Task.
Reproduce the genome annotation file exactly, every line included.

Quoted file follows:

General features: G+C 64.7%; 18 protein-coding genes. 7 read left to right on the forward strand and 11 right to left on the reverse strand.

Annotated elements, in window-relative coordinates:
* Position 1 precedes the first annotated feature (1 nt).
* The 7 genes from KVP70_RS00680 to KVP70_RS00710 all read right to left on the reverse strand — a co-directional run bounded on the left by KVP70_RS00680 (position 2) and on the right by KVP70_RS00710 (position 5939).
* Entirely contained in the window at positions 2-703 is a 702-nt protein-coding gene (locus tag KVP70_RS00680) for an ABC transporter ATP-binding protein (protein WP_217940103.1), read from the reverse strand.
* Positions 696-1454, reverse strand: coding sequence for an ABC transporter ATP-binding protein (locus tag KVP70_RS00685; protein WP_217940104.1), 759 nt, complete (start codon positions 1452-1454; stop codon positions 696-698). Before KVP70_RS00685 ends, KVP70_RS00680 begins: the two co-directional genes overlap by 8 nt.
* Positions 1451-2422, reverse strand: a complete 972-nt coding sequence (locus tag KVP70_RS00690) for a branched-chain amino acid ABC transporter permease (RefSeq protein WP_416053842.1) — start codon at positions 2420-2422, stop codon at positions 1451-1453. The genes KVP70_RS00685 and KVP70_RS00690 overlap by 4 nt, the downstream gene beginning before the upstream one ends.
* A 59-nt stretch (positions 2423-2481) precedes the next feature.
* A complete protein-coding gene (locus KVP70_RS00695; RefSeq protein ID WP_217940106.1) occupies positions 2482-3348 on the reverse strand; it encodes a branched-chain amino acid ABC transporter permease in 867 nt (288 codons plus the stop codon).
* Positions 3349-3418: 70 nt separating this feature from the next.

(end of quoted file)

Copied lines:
General features: G+C 64.7%; 18 protein-coding genes. 7 read left to right on the forward strand and 11 right to left on the reverse strand.

Annotated elements, in window-relative coordinates:
* Position 1 precedes the first annotated feature (1 nt).
* The 7 genes from KVP70_RS00680 to KVP70_RS00710 all read right to left on the reverse strand — a co-directional run bounded on the left by KVP70_RS00680 (position 2) and on the right by KVP70_RS00710 (position 5939).
* Entirely contained in the window at positions 2-703 is a 702-nt protein-coding gene (locus tag KVP70_RS00680) for an ABC transporter ATP-binding protein (protein WP_217940103.1), read from the reverse strand.
* Positions 696-1454, reverse strand: coding sequence for an ABC transporter ATP-binding protein (locus tag KVP70_RS00685; protein WP_217940104.1), 759 nt, complete (start codon positions 1452-1454; stop codon positions 696-698). Before KVP70_RS00685 ends, KVP70_RS00680 begins: the two co-directional genes overlap by 8 nt.
* Positions 1451-2422, reverse strand: a complete 972-nt coding sequence (locus tag KVP70_RS00690) for a branched-chain amino acid ABC transporter permease (RefSeq protein WP_416053842.1) — start codon at positions 2420-2422, stop codon at positions 1451-1453. The genes KVP70_RS00685 and KVP70_RS00690 overlap by 4 nt, the downstream gene beginning before the upstream one ends.
* A 59-nt stretch (positions 2423-2481) precedes the next feature.
* A complete protein-coding gene (locus KVP70_RS00695; RefSeq protein ID WP_217940106.1) occupies positions 2482-3348 on the reverse strand; it encodes a branched-chain amino acid ABC transporter permease in 867 nt (288 codons plus the stop codon).
* Positions 3349-3418: 70 nt separating this feature from the next.